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shutterpup
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« Reply #72 on: May 17, 2010, 01:49:09 PM »
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Mike,
Your blog entry you gave me cited both "Photography and the Art of Seeing" and "More Photography and the Art of Seeing," both by Freeman Patterson. I can find the former on Amazon, but I can't seem to find the latter. Can you, or anyone else here point me in the right direction?
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« Reply #73 on: May 17, 2010, 02:14:50 PM »
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Quote from: shutterpup
But a deft hand in the digital darkroom is as important as any other skill that a photographer has. No one ever complained about photographers manipulating images in the wet darkroom that I've heard of.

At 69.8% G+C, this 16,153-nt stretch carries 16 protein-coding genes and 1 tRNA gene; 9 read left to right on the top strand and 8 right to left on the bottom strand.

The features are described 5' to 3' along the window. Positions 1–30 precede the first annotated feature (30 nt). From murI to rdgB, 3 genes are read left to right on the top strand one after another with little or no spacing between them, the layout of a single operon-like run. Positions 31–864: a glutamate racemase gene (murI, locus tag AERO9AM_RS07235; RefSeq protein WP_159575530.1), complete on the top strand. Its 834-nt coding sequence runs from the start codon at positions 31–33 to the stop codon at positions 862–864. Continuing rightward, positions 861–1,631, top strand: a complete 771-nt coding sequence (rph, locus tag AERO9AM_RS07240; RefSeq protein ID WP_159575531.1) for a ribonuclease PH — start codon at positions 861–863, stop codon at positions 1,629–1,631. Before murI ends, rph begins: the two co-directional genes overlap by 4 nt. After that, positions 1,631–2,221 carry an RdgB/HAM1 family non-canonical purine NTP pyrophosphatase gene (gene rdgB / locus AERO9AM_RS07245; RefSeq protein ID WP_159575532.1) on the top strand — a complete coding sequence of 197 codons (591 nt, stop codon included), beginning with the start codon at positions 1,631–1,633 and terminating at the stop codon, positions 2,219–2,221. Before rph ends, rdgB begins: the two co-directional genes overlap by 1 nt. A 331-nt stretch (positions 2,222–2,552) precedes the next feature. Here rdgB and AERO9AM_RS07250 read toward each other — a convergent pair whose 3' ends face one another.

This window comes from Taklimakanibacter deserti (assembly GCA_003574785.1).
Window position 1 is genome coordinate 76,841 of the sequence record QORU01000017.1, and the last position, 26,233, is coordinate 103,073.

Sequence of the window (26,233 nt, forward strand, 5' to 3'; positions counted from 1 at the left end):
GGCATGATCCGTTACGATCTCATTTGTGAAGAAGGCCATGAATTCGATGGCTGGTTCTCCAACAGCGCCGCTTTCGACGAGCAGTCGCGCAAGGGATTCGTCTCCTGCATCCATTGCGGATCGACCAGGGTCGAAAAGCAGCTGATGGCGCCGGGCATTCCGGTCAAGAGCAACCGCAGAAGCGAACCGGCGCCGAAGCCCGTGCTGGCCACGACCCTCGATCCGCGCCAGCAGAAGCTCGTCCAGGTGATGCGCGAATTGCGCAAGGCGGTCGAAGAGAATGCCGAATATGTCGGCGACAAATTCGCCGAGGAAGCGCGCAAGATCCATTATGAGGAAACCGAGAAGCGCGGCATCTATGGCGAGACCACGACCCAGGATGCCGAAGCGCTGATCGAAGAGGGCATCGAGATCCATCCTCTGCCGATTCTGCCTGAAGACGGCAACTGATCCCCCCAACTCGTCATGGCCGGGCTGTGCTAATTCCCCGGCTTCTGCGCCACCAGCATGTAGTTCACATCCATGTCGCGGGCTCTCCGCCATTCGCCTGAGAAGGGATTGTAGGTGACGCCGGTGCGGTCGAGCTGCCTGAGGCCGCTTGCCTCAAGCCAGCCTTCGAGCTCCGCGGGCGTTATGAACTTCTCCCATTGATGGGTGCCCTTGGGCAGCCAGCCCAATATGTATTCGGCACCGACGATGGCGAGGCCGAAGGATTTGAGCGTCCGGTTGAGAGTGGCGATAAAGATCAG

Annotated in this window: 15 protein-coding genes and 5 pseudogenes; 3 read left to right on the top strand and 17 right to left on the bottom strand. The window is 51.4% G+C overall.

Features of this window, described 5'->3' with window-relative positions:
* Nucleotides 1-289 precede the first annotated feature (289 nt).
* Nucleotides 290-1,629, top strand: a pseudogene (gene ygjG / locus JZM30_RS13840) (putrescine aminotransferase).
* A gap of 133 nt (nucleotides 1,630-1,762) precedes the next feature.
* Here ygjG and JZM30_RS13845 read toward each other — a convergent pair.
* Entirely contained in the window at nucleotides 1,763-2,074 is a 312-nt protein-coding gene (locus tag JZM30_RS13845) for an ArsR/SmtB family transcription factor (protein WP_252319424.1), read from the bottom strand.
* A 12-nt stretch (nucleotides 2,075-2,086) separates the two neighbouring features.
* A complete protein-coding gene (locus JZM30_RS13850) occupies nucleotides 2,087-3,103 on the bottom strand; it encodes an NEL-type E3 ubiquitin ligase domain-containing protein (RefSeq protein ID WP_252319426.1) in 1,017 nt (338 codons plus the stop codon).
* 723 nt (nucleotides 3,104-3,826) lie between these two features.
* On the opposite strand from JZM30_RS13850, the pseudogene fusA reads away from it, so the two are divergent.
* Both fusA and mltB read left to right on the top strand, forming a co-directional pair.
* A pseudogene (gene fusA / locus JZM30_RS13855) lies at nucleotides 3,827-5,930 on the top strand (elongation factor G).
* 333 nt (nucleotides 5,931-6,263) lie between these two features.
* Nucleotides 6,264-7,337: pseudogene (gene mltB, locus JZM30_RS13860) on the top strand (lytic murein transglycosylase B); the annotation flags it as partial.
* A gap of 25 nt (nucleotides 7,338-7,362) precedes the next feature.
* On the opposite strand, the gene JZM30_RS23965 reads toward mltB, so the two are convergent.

You're right. Knowing how to manipulate photographs in any kind of darkroom (or lightroom) is an essential skill for a photographer. But if you've never heard of anyone who complained about darkroom manipulation then you've never heard of Henri Cartier-Bresson. Henri wouldn't let even publications as prestigious as Life magazine crop a smidgen from his photographs. He's not the only one. On the other hand there were folks like W. Eugene Smith and Ansel Adams for whom darkroom manipulation was 80 or 90 percent of the job. Ansel said: "The negative is the score. The print is the performance." Neither side was "right." Neither side was "wrong." It all depends on what kind of photographs you want to produce. A lot of Cartier-Bresson's work is astonishing. A lot of Gene Smith's work is astonishing. The thing I've always denounced is the idea that you can go out and shoot a bunch of exposures, then look at them on your computer and see if you can find a real photograph by cropping and manipulating.
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shutterpup
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« Reply #74 on: May 17, 2010, 03:34:06 PM »